Harvard Business School’s HBX Online Program Reveals Deeper Debate
As Harvard Business School (HBS) prepares to debut its new online education program on June 11th, some of its leading professors debate the strategy behind the school’s decision regarding how to respond to the rise of massive open online courses (MOOCs).
A New York Times article yesterday explored the thinking behind HBS’s online platform, HBX, which will attempt to preserve and extend the school’s competitive advantage by creating online courses that, unlike MOOCs, replicate HBS’s distinctive discussion-based case method teaching, but that do not compete with the MBA itself.
Unlike rival schools such as Stanford Graduate School of Business and the University of Pennsylvania’s Wharton School, which have chosen to video their professors teaching courses which they then distribute for free as MOOCs, HBS has developed its HBX platform in an attempt to create a new segment of business education, namely the pre-MBA, according to the Times report.
Since last month, it has admitted several hundred students, mostly undergraduates, into a program called Credential of Readiness, or CORe, that includes online courses in accounting, analytics and economics intended to provide liberal arts students fluency in “the language of business.” Tuition for the courses, which students have nine weeks to complete, is $1,500.
The Times article called HBS’s issue of how to address online education “the school’s biggest strategic decision since 1924,” when it first adopted the case-study method. The approach chosen by HBS Dean Nitin Nohria so far seems to favor the strategy advocated by famed HBS Professor Michael Porter, who has written, “A company must stay the course, even in times of upheaval, while constantly improving and extending its distinctive positioning.” By seeking to replicate the case-study method online while not competing with its own MBA program, HBX does just that.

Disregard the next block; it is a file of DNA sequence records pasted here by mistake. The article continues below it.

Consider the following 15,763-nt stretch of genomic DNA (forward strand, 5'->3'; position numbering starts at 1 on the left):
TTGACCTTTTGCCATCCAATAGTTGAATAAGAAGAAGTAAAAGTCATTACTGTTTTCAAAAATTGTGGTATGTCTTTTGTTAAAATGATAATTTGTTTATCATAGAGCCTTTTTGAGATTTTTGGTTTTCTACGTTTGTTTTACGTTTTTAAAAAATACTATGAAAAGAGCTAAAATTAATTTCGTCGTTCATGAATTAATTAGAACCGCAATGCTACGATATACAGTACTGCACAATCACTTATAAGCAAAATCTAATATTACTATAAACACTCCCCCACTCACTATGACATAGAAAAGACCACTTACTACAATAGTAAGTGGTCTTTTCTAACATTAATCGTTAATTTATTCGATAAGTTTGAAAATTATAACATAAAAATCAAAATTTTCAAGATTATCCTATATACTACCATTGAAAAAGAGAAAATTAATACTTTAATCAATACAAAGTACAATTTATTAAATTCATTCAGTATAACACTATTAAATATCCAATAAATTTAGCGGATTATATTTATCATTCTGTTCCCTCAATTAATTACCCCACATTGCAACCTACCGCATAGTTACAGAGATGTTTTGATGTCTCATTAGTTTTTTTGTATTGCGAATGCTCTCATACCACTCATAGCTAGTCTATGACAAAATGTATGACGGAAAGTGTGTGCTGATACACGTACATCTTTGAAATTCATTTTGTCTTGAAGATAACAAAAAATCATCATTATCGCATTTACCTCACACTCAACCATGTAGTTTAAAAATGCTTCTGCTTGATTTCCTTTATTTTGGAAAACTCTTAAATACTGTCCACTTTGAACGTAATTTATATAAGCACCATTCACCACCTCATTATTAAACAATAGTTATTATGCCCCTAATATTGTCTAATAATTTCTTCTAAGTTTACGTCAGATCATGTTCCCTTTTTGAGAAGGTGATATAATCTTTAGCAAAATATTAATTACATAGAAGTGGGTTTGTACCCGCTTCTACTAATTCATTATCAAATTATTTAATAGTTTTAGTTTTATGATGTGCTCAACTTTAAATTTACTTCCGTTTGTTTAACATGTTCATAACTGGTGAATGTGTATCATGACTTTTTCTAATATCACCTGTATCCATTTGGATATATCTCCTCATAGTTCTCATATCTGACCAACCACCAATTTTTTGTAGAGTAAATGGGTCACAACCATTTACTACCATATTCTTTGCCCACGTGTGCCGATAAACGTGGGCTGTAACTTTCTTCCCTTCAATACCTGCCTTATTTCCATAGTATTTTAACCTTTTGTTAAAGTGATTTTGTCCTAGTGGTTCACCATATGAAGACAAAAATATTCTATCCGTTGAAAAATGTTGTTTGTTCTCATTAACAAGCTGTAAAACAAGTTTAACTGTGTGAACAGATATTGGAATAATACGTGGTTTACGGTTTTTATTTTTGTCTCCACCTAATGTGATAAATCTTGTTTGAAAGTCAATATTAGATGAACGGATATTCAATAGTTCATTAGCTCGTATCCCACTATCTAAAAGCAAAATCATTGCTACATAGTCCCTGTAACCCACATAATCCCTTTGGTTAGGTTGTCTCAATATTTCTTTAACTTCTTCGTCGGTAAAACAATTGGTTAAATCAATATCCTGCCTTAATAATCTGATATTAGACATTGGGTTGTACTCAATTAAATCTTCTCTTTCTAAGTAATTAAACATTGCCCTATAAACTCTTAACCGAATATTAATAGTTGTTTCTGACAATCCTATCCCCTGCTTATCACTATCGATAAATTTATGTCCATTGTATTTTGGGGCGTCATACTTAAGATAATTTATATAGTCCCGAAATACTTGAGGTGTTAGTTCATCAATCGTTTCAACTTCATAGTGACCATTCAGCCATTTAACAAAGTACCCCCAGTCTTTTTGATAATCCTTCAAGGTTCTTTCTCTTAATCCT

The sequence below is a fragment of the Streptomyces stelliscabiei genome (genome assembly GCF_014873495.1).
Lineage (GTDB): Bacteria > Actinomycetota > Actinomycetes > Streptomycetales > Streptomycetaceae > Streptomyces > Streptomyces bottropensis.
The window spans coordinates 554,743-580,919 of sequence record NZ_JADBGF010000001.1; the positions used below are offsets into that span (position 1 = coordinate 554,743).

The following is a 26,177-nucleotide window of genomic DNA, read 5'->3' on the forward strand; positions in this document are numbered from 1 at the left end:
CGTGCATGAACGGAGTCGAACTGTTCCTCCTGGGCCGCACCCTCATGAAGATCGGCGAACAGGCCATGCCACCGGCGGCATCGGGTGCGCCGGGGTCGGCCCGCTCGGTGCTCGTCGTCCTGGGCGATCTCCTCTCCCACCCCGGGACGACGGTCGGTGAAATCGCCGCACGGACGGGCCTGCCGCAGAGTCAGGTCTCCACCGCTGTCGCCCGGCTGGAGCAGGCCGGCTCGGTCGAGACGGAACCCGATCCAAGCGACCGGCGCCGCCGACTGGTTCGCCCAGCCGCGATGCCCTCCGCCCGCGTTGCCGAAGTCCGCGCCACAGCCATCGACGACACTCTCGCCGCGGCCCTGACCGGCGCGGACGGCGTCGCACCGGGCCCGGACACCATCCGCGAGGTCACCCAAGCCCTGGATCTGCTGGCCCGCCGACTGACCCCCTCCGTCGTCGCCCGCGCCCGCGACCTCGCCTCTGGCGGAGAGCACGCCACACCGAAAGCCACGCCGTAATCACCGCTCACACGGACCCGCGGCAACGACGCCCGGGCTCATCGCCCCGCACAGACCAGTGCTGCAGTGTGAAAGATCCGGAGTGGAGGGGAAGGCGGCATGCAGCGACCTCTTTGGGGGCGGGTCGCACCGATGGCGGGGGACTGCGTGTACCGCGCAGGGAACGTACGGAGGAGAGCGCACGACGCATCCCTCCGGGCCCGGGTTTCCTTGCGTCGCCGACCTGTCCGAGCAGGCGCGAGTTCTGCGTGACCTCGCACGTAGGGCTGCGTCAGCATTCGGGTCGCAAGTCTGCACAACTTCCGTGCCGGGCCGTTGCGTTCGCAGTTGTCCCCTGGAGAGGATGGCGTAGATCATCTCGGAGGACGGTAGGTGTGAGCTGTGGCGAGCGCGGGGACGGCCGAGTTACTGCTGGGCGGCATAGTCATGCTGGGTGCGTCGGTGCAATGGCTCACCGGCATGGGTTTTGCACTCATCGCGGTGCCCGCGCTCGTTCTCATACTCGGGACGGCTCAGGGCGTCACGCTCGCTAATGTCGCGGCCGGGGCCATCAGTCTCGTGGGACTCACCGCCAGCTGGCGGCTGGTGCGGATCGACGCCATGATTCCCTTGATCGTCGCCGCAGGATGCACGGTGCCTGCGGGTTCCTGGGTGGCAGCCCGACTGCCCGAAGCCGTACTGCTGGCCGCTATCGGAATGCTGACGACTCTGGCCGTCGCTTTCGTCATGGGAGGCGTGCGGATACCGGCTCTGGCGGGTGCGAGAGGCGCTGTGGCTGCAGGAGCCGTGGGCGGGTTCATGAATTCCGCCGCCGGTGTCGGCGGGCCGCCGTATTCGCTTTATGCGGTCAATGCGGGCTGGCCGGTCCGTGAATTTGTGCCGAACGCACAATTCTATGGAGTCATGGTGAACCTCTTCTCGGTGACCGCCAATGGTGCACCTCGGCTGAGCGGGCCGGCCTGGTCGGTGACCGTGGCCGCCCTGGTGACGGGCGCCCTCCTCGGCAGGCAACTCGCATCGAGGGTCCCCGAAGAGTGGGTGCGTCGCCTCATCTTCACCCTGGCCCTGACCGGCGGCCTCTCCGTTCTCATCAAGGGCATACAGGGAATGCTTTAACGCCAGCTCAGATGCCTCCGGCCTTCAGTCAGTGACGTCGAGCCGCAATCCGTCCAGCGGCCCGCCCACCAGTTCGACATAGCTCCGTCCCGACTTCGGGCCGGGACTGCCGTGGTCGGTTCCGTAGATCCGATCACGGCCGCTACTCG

But, the Times article points out, another famed HBS professor, Clayton Christensen, questions whether the HBX approach will be enough to survive the threat presented to business schools by online education. Christensen recently predicted that half of the United States’ universities could face bankruptcy within 15 years.
As Christensen sees it, the only way for market leaders like HBS to survive “disruptive innovation,” as he has coined it, is by disrupting their existing businesses themselves– much as Stanford and Wharton are doing by making their MBA content available for free via MOOCs.
In some cases, Christensen allows, companies have “survived disruption, but in every case they set up an independent business unit that let people learn how to play ball in the new game,” he told the Times, which HBS hasn’t done. HBX is too closely tied to the business school, Christensen argues.
Nohria and others believe that disruptive innovation may indeed be the demise of second- and third-tier business schools, but that HBS’s brand, network and distinctive case-study method would protect it. “I do not believe our MBA program is at risk,” he told the Times, adding that he doesn’t believe that disruption is always all or nothing. “In the music business, all record stores are gone,” he said, while in retailing, “it’s not like Amazon has eliminated everything; after those debates, my feeling was that we’re going to be more in that category.”
At the same time, HBX – along with its 35 full-time staff members and proprietary platform that provides a live forum that allows a professor to stand in a pit before an audience of digital screens with the live images and voices of geographically dispersed participants – provides a little insurance to the business school in the event that his assumptions prove wrong.